Can giving up grains cause cancer?
Could giving up grains cause heart disease and cancer? This is what Colin Campbell claims in his new book The Low-Carb Fraud:
MailOnline: Are low-carb diets BAD for you? Nutrition expert claims giving up grains can lead to heart disease and cancer
Biochemist T Colin Campbell is the author behind the well-known vegan book The China Study and according to him, we should eat a low-fat vegan diet to keep us healthy.
There is a lack of evidence to support Campbell’s ideas. The book The China Study rests on an observational study – uncertain statistics – that doesn’t prove anything. Moreover, it has been demonstrated that the statistical data in the book were cherry-picked to fit the author’s preconceptions. Statistics that pointed strongly in the other direction were not included.
A new review of all relevant similar studies shows that Asians who eat more red meat on the contrary are healthier. They suffer less heart disease and less cancer. Not quite what Campbell managed to cherry pick from his one China study.
There may be good ethical reasons to be a vegan – it’s open for discussion. But those who fear animal foods for health reasons are afraid for no good reason.
Asian Meat-Eaters are Healthier!
Meanwhile, on "There may be good ethical reasons to be a vegan ..."
Here's a nice up-to-date update on the hazards & work-arounds for eating vegetarian/vegan:
But you used the magic words... "T. Colon Campbell" and "The China Study".. let's see how long it takes to fire up the veg*n jungle telegraph system and rally the troops to leap to his defense! :-P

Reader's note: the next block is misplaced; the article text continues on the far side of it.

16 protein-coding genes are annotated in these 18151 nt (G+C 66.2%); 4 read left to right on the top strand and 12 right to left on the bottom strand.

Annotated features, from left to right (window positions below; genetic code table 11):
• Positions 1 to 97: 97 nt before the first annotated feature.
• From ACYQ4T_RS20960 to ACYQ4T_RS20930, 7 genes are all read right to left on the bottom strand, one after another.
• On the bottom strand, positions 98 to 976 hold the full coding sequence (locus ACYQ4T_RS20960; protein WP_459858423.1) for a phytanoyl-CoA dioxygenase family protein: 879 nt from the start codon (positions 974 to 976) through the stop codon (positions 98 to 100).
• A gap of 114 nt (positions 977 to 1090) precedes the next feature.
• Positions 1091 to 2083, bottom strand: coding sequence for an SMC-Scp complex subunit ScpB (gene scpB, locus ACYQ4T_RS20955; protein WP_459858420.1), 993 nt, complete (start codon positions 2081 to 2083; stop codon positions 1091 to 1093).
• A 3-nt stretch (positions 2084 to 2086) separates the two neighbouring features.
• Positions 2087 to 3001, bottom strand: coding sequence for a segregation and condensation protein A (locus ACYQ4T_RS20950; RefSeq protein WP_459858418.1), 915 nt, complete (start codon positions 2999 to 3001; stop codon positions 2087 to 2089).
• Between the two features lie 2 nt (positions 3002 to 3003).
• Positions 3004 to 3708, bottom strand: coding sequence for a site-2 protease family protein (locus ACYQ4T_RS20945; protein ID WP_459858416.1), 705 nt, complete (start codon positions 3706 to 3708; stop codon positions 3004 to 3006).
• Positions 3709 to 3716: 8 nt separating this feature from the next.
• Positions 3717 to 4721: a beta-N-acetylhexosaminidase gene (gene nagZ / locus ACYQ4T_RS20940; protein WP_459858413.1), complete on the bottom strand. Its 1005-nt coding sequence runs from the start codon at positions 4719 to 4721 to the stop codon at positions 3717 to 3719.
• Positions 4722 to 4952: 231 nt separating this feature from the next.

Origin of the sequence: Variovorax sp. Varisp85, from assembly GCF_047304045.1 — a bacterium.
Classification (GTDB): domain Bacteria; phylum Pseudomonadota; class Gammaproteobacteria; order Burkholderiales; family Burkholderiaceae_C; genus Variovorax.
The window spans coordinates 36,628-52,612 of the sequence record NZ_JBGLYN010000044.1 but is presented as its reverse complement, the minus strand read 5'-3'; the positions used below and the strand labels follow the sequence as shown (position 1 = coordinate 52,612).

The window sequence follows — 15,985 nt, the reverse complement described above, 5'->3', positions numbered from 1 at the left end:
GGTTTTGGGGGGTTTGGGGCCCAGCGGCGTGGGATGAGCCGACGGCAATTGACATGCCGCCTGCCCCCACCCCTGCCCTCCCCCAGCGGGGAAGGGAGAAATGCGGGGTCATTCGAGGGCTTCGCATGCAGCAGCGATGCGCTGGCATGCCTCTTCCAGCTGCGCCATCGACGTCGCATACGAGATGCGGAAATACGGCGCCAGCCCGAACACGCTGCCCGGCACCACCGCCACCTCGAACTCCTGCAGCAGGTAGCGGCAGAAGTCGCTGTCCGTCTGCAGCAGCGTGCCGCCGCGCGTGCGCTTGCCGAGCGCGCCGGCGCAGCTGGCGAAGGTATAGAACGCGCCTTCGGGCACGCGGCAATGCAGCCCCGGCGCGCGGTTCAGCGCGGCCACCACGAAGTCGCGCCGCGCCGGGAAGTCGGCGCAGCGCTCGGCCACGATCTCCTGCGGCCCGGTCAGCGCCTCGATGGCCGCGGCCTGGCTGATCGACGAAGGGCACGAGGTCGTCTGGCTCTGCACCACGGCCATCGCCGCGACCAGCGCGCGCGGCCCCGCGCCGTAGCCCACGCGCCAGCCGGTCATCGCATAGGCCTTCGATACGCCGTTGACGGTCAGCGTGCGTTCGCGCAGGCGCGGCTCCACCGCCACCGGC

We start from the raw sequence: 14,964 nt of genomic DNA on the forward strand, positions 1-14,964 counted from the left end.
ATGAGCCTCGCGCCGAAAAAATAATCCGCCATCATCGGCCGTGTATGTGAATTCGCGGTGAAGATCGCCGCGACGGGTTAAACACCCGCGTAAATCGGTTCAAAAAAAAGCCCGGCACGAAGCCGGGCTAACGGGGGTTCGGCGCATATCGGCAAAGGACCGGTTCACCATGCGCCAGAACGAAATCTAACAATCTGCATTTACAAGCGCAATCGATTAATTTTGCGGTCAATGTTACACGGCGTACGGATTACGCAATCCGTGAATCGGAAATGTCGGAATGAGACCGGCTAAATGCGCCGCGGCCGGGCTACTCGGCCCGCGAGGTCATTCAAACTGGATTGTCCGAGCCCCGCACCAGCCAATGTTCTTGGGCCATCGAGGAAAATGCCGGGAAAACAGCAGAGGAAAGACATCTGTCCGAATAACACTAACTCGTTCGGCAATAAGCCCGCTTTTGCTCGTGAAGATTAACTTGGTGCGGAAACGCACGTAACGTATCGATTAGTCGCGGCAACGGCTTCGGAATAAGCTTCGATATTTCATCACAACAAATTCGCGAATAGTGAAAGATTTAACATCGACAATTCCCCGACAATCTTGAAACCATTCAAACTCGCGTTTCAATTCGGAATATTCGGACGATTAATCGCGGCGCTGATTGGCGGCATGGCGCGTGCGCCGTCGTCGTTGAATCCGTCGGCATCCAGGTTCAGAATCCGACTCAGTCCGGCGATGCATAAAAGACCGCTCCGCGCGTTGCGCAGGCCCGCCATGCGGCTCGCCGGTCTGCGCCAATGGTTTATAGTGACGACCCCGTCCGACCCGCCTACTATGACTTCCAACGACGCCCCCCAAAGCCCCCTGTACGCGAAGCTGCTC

I had to chuckle when I read his claim that LCHF is even worse than SAD! LOL
In addition to Chrs Kresser's blog (that post is at over 600 comments!)... Kris Gunnars also has a timely post...
But has he ever addressed how humans before agriculture, (or current meat-centric cultures) didn't seem to die willy-nilly of cancer?
I hope the claim is that they died too young is not it.
If you are bored, there are some choice comments on the Amazon review page of his book:
Anyway, I have now switched to a low carb, no-grain diet, and I feel better than I ever have before.
How do you become a nutrition expert with 40 years experience? Is just consuming O2 sufficient?
He is not a physician either!
Ans: If you ate broccoli type vegetables, it would take 20 lbs to get 3000 kcals.
If you encountered a prolonged drought, what would you do?
Assuming the the same scenario, but ate animals?
Ans: If you killed and chopped up a buffalo, 1 lb of pemmican (meat and fat) = 3000 calories.
If you encountered a prolonged drought, what would you do?
Ans: Eat more animals
Eat meat and fat, and live.
I would strongly advice you not to take any advice from any source that is fear based. "If you don't do this and that you'll go to Hell and die forever!!!"
Because then that advice isn't an attempt to inform you but to manipulate you.
And manipulation is lame.
Where have I heard that before...... Oh, yes, that's right...... Ancel Keys.
One nut case following in the footsteps of the other nutcase.
Hopefully we have learned from the one, not to give any credance to the other.